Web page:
Initially, the Court notes that it must apply substantive applicable Illinois landlord-tenant law to the extent it does not conflict with federal policies as embodied in the Bankruptcy Code. See Butner v. United States, 440 U.S. 48, 55, 99 S. Ct. 914, 918, 59 L. Ed. 2d 136 (1979). The ultimate issue the Court must decide is whether or not the *221 Debtors' leases were terminated prepetition as a matter of law in accordance with the lease terms and Illinois law. If the answer is yes, then there are no unexpired leases for the Debtors to assume and save through their respective Chapter 13 plans, and CHA's § 362(d) stay relief motions should be granted. If the answer is no, then the leases can be assumed and thereby saved as unexpired through §§ 365(b) and 1322(b)(7), the stay relief motions should be denied, and if the Debtors' plans meet the various requirements for confirmation, the plans should be confirmed.

    Robinson held that the Illinois process for evicting a delinquent tenant for non-payment of rent under the recodified Forcible Entry and Detainer Act, 735 ILCS 5/9-101 et seq., involves five steps:

    [T]he first essential step is that the tenant must be delinquent in her rent. Second, the landlord must notify the tenant, in writing, that the rent must be paid within no less than five days. Third, the specified time period mentioned in the notice must pass without tender of payment by the tenant. Fourth, the landlord must sue for possession or maintain ejectment and obtain a judgment for possession. Fifth, and finally, a writ of possession issues pursuant to the judgment for possession.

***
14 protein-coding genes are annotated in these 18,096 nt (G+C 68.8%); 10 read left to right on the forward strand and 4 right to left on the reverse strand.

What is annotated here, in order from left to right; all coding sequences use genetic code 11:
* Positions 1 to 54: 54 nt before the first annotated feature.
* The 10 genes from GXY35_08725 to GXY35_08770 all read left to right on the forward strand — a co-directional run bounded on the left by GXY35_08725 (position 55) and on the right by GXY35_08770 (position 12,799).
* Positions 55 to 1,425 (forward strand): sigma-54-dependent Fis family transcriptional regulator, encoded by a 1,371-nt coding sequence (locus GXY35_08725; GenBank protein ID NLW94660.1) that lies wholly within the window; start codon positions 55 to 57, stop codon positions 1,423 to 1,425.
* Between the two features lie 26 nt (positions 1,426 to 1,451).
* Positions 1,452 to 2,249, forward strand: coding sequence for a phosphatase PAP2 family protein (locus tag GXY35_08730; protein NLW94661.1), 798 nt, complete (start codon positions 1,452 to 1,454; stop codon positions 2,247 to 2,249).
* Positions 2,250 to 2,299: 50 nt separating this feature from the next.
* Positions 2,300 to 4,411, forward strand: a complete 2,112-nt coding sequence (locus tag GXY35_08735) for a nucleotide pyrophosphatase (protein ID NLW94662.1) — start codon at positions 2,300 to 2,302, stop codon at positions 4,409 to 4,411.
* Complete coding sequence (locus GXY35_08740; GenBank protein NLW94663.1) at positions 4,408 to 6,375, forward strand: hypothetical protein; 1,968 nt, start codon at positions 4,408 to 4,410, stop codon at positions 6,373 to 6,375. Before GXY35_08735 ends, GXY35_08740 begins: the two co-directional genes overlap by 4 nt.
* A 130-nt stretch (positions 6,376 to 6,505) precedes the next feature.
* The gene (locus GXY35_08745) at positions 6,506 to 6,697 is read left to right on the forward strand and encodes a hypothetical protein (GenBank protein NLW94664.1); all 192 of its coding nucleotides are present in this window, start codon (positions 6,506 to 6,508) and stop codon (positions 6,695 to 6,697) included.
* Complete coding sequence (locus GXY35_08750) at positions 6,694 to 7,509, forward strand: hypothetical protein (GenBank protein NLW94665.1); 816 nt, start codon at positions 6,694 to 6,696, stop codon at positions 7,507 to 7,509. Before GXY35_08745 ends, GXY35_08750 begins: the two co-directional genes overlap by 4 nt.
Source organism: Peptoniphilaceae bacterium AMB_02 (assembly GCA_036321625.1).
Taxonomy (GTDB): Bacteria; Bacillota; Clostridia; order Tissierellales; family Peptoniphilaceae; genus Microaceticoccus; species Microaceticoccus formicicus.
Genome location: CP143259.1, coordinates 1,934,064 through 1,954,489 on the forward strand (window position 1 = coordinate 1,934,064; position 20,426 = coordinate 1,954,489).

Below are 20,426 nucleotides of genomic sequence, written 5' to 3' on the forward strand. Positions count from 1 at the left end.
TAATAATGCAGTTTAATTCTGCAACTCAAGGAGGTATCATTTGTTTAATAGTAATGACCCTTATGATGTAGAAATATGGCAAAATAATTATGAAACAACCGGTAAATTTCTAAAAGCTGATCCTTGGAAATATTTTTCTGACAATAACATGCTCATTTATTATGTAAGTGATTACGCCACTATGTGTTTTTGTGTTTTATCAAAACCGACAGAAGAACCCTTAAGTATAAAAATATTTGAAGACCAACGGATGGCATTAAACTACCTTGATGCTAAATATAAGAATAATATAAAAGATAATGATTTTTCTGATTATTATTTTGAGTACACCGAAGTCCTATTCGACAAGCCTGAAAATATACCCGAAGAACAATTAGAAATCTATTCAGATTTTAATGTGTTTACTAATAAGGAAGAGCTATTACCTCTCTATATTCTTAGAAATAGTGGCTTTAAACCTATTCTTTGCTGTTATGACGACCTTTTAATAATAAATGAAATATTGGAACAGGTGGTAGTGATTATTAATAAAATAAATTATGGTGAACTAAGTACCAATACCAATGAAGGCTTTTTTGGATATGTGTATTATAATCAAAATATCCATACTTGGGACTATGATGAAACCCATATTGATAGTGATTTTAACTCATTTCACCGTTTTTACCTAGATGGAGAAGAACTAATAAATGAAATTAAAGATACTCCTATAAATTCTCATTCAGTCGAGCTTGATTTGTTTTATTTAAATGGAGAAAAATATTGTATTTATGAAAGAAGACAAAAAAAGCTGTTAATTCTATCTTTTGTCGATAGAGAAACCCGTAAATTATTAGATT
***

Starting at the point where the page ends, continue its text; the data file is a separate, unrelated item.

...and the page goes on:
54 F.3d at 321-22 (citations omitted). Robinson held that debtor tenants cannot save their leases through the assumption powers of the Bankruptcy Code after the fourth step has been completed. Id. at 322. Robinson affirmed a bankruptcy court decision for the landlord because the landlord had been able to obtain a state court order for possession prior to the time the debtor filed for bankruptcy relief.

    The facts in Robinson were not unlike the facts in these cases, save for a critical one: the Robinson landlord had won the proverbial race to the courthouse and was able to obtain a state court order for possession of the subject premises before the debtor filed her bankruptcy petition. 54 F.3d at 317. This fact was outcome determinative because, after that point in time, no unexpired lease remained for the debtor to assume. Id. at 322. Thus, a fair reading of Robinson would indicate that if a landlord has successfully completed the first four of the five steps necessary to evict a tenant from actual possession under Illinois law, the landlord has terminated the lease and precluded its assumption by the tenant in a bankruptcy reorganization. Id. at 321-22. Robinson noted that, "the occurrence or execution of all the five steps may not be necessary for the tenant to lose her right to possession." Id. at 321. Robinson left open the question of whether a lease may be "terminated" or "expired" after a landlord completes the third step, and thereby questioned Maxwell and Cunningham's conclusion that a lease terminates prior to a judgment of possession. Id. at 322.

    Robinson also noted that "absent a waiver of forfeiture by the landlord, the lease may not be deemed `unexpired' beyond [completion of the fourth step.]" Id. at 322 n. 2. Robinson cited several Illinois cases for the proposition that if a landlord acts inconsistently with his `declaration of forfeiture' then he may have waived the forfeiture. See Chicago Housing Authority v. Taylor, 207 Ill. App. 3d 821, 152 Ill. Dec. 730, 566 N.E.2d 417 (1st Dist.1990) and Housing Authority for LaSalle County v. Little, 64 Ill.App.3d 149, 21 Ill. Dec. 25, 380 N.E.2d 1201 (3d Dist. 1978).